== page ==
To make a neighborhood-friendly version, Zac also turned to MagnaFlow. His alternate setup is constructed with MagnaFlow’s mandrel-bent 3-inch piping and uses two 11-inch MagnaFlow straight-through mufflers. He plans to install a set of race-bred Magnaflow V-band clamps in the future to make switching between the two setups a bit easier.


Finishing Touches

Zac explained that “the idea of Boomhauer was to keep the old service fleet look because it was still going to be a work truck,” while making it better to drive and a lot faster. On the inside of the C10, a Vintage Air air-conditioning system and Dakota Digital gauges added some modern conveniences. Otherwise, you’ll find mostly stock parts installed with good condition units sourced from the Squarebody Syndicate classifieds.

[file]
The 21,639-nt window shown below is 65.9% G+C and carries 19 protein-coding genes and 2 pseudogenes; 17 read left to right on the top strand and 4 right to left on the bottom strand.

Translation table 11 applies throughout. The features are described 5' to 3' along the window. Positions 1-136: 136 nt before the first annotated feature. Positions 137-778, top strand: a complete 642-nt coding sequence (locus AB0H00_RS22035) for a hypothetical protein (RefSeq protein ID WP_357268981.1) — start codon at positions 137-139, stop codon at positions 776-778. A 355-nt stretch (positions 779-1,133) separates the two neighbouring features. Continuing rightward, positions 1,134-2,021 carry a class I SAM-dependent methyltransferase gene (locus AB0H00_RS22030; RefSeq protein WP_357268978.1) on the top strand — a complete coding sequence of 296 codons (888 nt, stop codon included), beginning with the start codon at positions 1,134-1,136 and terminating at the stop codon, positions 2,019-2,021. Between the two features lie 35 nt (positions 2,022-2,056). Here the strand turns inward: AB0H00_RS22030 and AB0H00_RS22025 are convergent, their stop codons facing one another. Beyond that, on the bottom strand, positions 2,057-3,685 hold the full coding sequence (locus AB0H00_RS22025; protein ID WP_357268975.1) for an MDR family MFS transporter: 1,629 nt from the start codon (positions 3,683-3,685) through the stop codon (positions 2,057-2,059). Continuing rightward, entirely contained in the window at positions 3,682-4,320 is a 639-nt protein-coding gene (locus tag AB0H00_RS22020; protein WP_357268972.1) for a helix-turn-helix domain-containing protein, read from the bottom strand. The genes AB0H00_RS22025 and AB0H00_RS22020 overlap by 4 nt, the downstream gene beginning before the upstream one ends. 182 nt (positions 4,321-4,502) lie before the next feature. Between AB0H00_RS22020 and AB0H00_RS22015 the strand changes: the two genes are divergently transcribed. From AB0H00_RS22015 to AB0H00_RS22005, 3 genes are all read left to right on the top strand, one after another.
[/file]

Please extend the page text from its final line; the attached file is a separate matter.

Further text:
A set of Michelin Pilot Sport 4S tires may be one of Zac’s most important additions because, as he noted, “they make really gnarly smoke clouds” – perfect for the Hoonigan 'Burnyard.’

Of all the square bodies out there, Boomhauer certainly makes it high on our list of favorites. This pickup is the perfect mix of old-school muscle, modern performance, and endearing patina, plus that rumbling exhaust note is sure to excite any enthusiast. We’d like to thank Zac for walking us through his exemplary build and we’re glad that MagnaFlow components had a part in making it all come together!